1. Introduction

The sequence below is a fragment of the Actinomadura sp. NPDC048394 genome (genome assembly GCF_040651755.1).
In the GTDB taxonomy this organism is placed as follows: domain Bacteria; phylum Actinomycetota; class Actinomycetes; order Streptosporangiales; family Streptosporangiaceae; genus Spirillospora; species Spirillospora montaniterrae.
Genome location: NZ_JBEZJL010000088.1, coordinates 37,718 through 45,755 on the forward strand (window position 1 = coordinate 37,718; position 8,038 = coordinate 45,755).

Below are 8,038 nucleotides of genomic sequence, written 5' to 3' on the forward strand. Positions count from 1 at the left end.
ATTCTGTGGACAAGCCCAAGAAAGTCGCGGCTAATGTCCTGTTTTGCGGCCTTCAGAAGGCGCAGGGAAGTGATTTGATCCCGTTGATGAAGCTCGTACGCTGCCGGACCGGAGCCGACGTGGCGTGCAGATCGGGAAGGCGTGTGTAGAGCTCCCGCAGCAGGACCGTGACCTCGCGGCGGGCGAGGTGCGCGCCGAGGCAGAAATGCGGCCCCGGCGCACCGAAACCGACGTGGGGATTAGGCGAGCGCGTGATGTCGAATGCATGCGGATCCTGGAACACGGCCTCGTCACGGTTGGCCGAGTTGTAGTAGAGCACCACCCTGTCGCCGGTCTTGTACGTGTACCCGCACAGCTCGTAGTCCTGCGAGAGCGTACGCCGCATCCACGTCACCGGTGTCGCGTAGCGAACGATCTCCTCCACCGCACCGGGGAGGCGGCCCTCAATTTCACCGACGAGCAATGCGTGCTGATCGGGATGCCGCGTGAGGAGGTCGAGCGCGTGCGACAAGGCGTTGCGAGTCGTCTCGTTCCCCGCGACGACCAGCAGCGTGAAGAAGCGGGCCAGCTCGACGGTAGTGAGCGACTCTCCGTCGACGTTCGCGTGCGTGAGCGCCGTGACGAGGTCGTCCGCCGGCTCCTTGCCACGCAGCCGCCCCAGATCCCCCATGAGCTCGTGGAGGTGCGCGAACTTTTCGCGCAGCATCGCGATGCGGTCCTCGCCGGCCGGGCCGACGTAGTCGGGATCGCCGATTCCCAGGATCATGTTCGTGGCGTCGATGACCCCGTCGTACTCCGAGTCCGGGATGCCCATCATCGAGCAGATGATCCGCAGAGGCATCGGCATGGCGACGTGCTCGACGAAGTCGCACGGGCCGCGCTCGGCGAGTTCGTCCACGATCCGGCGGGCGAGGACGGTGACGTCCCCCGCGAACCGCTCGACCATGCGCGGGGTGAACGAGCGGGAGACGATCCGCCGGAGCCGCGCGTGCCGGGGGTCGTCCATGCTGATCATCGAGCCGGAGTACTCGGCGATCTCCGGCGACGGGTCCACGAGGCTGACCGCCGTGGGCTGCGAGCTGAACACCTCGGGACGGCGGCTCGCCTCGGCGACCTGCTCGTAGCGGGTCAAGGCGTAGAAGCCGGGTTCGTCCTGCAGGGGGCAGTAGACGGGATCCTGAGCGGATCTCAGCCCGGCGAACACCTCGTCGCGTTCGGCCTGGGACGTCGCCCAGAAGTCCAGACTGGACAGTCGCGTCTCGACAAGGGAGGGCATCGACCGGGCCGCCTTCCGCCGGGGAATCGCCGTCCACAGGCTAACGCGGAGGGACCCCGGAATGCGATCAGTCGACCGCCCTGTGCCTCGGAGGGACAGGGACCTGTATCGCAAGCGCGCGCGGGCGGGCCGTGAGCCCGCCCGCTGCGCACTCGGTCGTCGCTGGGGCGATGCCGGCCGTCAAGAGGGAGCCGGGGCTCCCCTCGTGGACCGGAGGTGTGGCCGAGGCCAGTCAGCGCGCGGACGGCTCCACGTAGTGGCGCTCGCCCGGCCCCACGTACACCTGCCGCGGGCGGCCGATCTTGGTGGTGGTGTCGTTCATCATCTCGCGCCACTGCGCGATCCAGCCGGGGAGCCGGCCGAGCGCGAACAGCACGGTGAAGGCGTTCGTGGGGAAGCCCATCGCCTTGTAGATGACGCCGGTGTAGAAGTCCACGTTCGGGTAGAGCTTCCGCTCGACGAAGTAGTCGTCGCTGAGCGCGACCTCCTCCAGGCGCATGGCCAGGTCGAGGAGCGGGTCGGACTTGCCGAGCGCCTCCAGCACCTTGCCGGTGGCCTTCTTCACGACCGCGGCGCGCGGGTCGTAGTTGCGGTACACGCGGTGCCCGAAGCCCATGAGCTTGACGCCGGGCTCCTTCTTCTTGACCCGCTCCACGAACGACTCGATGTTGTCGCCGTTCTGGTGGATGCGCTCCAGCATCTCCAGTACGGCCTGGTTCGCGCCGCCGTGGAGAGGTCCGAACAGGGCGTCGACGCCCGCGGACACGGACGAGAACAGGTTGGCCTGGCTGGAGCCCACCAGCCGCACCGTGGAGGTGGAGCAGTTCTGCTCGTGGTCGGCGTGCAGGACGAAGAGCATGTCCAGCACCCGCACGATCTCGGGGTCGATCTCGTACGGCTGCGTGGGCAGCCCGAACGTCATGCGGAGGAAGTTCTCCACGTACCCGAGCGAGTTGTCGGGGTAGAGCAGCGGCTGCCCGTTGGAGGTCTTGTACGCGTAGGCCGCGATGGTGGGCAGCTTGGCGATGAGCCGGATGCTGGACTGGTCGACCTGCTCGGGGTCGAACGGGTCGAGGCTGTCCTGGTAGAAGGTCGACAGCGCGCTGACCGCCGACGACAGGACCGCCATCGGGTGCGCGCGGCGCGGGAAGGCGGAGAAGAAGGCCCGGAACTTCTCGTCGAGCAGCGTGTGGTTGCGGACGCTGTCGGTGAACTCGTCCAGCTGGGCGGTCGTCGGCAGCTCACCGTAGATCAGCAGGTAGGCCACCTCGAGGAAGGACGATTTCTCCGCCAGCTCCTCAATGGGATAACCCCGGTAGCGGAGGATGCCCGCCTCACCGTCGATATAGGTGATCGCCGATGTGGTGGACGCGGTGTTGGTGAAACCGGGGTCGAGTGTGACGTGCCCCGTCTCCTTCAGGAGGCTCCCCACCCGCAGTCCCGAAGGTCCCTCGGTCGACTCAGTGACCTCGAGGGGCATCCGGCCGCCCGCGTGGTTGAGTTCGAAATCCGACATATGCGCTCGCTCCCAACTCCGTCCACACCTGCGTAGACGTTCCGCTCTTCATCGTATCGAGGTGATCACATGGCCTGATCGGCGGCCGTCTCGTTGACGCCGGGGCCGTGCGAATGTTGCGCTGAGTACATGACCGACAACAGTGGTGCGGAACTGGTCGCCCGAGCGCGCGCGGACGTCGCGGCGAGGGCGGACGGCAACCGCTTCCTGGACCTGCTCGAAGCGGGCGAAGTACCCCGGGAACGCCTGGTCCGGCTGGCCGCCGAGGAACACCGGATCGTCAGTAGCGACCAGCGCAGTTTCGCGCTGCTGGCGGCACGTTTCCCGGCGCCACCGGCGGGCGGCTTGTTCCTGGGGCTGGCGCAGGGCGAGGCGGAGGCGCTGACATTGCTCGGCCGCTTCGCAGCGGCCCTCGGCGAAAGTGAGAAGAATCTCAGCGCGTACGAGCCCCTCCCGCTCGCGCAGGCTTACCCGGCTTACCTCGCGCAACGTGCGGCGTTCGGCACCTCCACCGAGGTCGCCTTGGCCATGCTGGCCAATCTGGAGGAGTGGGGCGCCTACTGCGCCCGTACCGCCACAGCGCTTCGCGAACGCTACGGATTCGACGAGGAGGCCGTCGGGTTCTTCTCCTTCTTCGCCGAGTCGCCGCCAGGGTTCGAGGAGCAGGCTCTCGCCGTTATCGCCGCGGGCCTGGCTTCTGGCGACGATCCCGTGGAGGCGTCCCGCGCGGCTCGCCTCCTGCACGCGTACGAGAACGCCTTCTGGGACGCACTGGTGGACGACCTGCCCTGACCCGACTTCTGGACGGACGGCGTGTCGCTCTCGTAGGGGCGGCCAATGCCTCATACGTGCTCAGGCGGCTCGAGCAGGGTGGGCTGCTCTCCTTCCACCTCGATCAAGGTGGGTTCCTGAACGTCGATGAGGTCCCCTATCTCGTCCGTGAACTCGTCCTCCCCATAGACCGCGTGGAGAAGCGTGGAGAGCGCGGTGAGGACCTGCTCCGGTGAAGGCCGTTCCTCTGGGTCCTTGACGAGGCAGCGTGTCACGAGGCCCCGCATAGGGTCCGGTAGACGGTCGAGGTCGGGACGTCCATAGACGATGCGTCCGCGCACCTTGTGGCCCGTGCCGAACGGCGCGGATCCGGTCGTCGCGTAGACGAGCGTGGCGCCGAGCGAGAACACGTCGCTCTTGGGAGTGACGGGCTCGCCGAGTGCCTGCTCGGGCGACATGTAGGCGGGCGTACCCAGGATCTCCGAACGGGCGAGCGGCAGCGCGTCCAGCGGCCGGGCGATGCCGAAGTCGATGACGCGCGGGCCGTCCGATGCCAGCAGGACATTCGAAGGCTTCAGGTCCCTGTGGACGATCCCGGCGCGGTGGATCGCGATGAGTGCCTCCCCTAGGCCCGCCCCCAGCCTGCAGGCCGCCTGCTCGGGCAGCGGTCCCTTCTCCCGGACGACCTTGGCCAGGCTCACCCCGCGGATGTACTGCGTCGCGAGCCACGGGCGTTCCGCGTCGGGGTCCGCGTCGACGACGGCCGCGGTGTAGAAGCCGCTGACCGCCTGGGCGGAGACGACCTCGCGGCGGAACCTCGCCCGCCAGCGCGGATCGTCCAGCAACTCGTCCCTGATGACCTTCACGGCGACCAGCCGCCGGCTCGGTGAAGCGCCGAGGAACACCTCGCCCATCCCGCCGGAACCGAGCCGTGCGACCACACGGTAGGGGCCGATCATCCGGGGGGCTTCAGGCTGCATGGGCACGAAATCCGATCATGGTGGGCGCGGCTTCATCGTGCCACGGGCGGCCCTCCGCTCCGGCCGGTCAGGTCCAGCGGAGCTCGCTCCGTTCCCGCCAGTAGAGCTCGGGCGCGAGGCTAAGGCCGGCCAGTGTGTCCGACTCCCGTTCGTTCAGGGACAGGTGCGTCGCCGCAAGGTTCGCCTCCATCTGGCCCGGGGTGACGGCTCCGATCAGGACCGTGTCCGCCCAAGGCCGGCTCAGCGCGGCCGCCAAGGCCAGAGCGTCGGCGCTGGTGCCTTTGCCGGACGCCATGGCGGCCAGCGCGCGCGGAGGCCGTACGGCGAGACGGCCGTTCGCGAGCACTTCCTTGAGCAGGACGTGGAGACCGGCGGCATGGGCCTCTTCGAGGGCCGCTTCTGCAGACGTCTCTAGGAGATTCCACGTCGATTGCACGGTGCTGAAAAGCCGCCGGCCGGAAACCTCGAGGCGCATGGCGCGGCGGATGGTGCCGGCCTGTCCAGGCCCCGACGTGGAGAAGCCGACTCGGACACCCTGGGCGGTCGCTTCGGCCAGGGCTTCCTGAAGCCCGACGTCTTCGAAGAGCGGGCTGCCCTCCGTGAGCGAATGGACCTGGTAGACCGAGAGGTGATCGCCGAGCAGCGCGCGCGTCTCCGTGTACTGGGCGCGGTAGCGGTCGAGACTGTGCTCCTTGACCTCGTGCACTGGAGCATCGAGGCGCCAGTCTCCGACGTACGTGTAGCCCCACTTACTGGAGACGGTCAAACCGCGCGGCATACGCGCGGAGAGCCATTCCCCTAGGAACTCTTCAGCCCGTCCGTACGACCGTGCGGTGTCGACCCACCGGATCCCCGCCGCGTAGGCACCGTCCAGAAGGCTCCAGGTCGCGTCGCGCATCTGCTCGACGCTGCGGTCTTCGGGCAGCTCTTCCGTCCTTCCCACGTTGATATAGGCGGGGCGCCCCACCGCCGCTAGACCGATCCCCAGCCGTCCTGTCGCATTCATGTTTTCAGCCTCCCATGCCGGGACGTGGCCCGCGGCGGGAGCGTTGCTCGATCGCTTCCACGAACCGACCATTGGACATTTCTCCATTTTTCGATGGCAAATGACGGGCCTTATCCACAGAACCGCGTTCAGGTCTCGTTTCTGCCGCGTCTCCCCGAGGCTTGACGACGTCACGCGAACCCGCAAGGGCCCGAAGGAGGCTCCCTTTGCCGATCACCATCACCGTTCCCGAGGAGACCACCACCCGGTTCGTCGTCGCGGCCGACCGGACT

Mixed-phase clouds are found across the globe at temperatures down to −40°C, but with decreasing frequency as temperatures drop (Hogan et al. 2003, 2004; Shupe 2011). Both ground-based observations (Shupe et al. 2011; Shupe 2011) and satellite data (Hogan et al. 2004; Hu et al. 2010) show that a high proportion of high-latitude low-level clouds contain supercooled liquid. The presence of liquid in clouds has a large radiative impact as liquid is much more opaque in the longwave spectrum than ice, and the clouds’ albedo increases in the presence of liquid drops (e.g., Hogan et al. 2003). Thus, an accurate representation of the mixed phase is critical to model the cloud–radiation interaction correctly and reduce uncertainty in weather and climate predictions. This is particularly true in areas with extensive persistent mixed-phase boundary layer clouds at high latitudes such as found in the Arctic (Morrison et al. 2012) and over the Southern Hemisphere oceans (Huang et al. 2012). A summary of available ground-based observations of Arctic clouds is provided in Shupe et al. (2008b) and in situ observations from aircraft are also available from several measurement campaigns [the First International Satellite Cloud Climatology Project (ISCCP) Regional Experiment-Arctic Cloud Experiment/Surface Heat Budget of the Arctic Ocean (FIRE-ACE/SHEBA; Curry et al. 2000); the Mixed-Phase Arctic Cloud Experiment (MPACE; Verlinde et al. 2007); and the Indirect and Semi-Direct Aerosol Campaign (ISDAC; McFarquhar et al. 2011)]. These observations suggest that when supercooled liquid is present in Arctic clouds, it is commonly arranged in thin layers a few hundred meters deep at cloud top with ice crystals forming in the cloud and precipitating out below. In the western Arctic during the fall season, mixed-phase clouds can persist for several days (Shupe 2011). This is perhaps unexpected, as the Wegener–Bergeron–Findeisen process suggests that supercooled liquid in the presence of ice will rapidly evaporate and deposit onto ice crystals because of subsaturated liquid but supersaturated ice vapor pressure (Wegener 1911; Bergeron 1935; Findeisen 1939), and ice particles will then sediment out of the cloud removing ice nuclei. Yet, the supercooled layers persist, indicating that the ice growth rate (acting as a liquid sink) must be balanced by an equally strong condensate supply rate (liquid source) and a continuous supply of new or recycled ice nuclei must be available. As persistent mixed-phase clouds have been observed in subsiding conditions (Zuidema et al. 2005; Morrison et al. 2012), large-scale ascending motion to bring the air to water saturation is not necessary for the maintenance of supercooled liquid. However, turbulent vertical motion may be driven by cloud-top radiative cooling, evaporative cooling due to entrainment, or shear, and often weak updrafts of a few tens of centimeters per second are sufficient for the maintenance of the liquid layer (Rauber and Tokay 1991; Shupe et al. 2008a; Korolev and Field 2008).